As our two major political parties wage battle in statehouses around the country regarding the ways in which citizens cast their votes, the National Labor Relations Board (NLRB) seems primed to implement electronic voting (“e-voting”) in union elections. E-voting has long been on Labor’s wish list. As we transition out of a pandemic that significantly reduced the number of manual (read: in-person, onsite) representation elections, it appears that the Democratic-controlled Board and Congress are prepared to dedicate resources to add an e-voting system to the Board’s manual and mail-ballot election processes.

First, a bit of history. In 2010, during President Obama’s first term, the NLRB issued a request for information through the federal government’s procurement website, and sought industry solutions regarding “capacity, availability, [and] methodology” for implementing an e-voting system. Beginning in budget year 2011 – the first year after which Republicans assumed control of the House of Representatives – the NLRB’s annual Congressional budget appropriation included a policy statement that the agency may not conduct elections electronically. Not surprisingly, the notion of e-voting quickly fizzled out.

The COVID-19 pandemic spawned substantial NLRB litigation concerning the voting method representation elections. Unions frequently pushed for mail-ballot elections, particularly where some or all of the voting unit was working remotely (never mind that unions are typically more successful in mail-ballot elections!). Employers sought manual elections – the Board’s preferred method of election – especially where the voting unit was back to working onsite and the employer could take necessary health and safety precautions (never mind that employers are typically more successful in manual elections than mail-ballot elections!). Regional Directors were forced to apply existing case law that did not contemplate a national pandemic (remember, the NLRA was enacted in 1935, decades after the Flu Pandemic of 1918), while also accounting for the health and safety of Regional office personnel. Put simply, it was a mess and the Board was bombarded with requests for review of Regional Director decisions directing one method or the other.

The initial signs of a renewed push for e-voting came in a concurrence in the Board’s Aspirus Keweenaw decision. That case established guidelines for ordering a mail-ballot election during the COVID-19 pandemic. Now-Chairman Lauren McFerran, then the Board’s lone Democrat, concurred in the result, but used a portion of her concurrence to advocate for “moderniz[ing]” election procedures. McFerran first suggested that holding onsite elections, which are “a space controlled by the employer,” may jeopardize employee free choice in a way that voting elsewhere would not. Next, McFerran opined that Board precedent establishes that maintaining the necessary “laboratory conditions” to protect employee free choice has proven difficult in manual elections. Finally, McFerran posited that other federal labor agencies have implemented electronic voting. Specifically, the National Mediation Board (NMB), which conducts representation elections in the airline and rail industries, and the Federal Labor Relations Authority (FLRA) – in effect, the NLRB for federal employees – have both implemented e-voting in union elections. Additionally, in what appeared to be a pre-emptive response to management advocates who may suggest e-voting would decrease voter participation, McFerran noted that NMB had an 85% participate rate using e-voting between 2010 and 2013. For Board watchers like myself, the writing was on the wall considering Aspirus was issued days after the 2020 election, and a Biden Board was on the horizon.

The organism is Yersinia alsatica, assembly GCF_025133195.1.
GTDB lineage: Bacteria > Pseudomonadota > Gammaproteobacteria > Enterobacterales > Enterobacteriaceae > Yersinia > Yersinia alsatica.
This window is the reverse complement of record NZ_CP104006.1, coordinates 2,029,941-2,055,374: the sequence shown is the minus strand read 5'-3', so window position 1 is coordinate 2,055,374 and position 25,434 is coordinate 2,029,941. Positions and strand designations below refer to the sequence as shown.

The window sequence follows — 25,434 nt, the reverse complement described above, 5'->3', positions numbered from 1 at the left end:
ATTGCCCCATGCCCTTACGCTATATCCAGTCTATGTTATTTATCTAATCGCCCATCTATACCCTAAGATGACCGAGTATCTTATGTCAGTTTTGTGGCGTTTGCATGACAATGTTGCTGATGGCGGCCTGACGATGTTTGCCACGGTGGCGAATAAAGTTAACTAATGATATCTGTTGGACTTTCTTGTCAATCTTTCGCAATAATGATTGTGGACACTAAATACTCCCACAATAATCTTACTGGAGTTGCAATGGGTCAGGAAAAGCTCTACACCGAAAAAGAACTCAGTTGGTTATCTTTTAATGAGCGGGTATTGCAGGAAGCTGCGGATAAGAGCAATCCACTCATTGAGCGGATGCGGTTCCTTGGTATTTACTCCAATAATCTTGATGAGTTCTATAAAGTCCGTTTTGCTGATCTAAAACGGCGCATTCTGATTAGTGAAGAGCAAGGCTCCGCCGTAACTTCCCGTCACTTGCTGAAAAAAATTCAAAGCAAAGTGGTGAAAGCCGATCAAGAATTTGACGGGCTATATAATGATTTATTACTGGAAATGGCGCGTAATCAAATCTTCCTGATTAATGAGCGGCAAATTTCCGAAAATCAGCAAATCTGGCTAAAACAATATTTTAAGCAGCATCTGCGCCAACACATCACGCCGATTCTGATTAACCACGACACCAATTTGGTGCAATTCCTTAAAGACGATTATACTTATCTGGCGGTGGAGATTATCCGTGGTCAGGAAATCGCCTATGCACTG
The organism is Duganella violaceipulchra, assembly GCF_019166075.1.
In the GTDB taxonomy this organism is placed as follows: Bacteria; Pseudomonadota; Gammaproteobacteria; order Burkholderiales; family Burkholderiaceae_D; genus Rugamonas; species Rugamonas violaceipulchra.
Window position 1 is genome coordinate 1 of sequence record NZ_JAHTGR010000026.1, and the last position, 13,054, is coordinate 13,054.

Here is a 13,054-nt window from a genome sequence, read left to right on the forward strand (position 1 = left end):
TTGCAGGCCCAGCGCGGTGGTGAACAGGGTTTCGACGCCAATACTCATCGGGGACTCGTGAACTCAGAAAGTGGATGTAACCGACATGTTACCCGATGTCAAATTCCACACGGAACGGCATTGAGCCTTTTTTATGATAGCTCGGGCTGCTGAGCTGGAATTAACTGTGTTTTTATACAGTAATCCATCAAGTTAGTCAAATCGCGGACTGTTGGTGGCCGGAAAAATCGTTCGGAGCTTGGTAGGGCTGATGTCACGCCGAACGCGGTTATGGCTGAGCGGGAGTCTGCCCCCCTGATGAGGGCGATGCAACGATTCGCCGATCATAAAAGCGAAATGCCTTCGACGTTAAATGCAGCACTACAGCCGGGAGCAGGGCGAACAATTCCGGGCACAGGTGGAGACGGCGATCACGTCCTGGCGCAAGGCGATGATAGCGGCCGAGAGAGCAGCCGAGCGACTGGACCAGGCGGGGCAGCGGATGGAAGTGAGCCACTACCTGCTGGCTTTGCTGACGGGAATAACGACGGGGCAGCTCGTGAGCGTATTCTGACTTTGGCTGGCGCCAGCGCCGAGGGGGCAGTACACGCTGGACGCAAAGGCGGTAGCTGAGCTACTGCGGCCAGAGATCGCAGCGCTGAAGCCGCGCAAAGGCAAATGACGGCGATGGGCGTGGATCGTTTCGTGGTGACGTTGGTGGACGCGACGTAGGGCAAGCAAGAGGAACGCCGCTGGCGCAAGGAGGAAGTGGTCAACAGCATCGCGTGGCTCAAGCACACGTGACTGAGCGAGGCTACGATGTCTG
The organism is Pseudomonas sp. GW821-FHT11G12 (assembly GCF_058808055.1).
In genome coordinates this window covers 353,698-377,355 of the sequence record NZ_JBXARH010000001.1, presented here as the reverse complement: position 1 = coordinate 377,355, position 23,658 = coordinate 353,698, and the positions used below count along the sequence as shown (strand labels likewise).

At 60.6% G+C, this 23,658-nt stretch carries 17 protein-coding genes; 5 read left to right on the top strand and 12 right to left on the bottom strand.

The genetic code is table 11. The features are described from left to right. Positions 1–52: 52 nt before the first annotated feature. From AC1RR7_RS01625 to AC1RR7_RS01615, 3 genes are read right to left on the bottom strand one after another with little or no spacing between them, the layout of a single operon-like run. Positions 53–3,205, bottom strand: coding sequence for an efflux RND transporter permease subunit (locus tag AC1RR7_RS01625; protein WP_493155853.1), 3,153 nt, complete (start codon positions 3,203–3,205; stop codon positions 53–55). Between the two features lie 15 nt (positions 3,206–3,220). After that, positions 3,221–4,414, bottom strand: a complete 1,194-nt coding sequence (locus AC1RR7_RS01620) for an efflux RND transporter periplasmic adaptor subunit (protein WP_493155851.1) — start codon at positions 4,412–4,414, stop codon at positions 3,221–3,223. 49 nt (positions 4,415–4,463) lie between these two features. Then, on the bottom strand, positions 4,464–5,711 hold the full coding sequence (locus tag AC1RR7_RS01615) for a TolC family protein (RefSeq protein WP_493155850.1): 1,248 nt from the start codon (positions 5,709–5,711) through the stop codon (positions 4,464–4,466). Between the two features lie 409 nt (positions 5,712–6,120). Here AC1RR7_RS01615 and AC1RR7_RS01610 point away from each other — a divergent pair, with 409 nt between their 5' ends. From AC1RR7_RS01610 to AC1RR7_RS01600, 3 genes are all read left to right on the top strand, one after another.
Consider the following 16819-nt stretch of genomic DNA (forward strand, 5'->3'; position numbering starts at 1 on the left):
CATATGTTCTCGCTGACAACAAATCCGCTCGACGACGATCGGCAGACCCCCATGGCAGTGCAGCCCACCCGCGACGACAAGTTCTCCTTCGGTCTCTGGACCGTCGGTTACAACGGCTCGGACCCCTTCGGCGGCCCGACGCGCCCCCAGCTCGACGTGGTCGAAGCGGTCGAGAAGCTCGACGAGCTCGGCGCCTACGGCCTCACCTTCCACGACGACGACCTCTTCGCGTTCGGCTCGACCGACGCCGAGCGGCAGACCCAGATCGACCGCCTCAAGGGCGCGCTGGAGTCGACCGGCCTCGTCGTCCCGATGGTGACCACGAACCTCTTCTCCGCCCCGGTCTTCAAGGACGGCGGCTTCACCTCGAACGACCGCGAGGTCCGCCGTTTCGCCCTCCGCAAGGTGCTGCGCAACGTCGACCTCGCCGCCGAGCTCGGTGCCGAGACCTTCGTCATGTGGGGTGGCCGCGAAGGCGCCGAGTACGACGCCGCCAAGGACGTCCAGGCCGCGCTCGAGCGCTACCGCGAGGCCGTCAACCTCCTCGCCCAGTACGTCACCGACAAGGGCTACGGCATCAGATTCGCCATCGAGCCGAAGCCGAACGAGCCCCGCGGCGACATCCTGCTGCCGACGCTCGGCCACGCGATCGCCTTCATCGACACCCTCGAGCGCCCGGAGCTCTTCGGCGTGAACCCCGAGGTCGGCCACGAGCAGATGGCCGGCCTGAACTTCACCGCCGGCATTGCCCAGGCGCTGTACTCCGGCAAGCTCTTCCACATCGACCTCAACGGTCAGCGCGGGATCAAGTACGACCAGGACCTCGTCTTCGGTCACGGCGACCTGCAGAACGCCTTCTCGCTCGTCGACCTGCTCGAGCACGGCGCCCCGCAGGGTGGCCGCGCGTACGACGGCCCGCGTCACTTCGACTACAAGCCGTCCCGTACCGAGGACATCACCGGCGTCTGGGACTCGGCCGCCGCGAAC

The e-voting push has made its way to Congress, as well. Recently, the House’s 2022 appropriations bill expressly included “not less than $1 [million]” of the NLRB’s annual budget to be “used to develop a system and procedures to conduct union representations electronically.” While this and many other provisions of the appropriations bill will receive significant Republican pushback, it seems less than clear that Republicans can stymie efforts to eventually implement e-voting.

So, what’s next? We think it likely that the Biden Board eventually seeks to implement e-voting through rulemaking. Rulemaking will allow the Board to set the parameters for when e-voting will be utilized – here’s betting that any final rule will set a low bar for the use of e-voting – and (hopefully) establishing safeguards for the use of e-voting. But it seems likely that e-voting at the NLRB will be implemented under the President who famously referred to himself as the “most pro-union president” in history. And Labor will finally have one of the items on its wish list.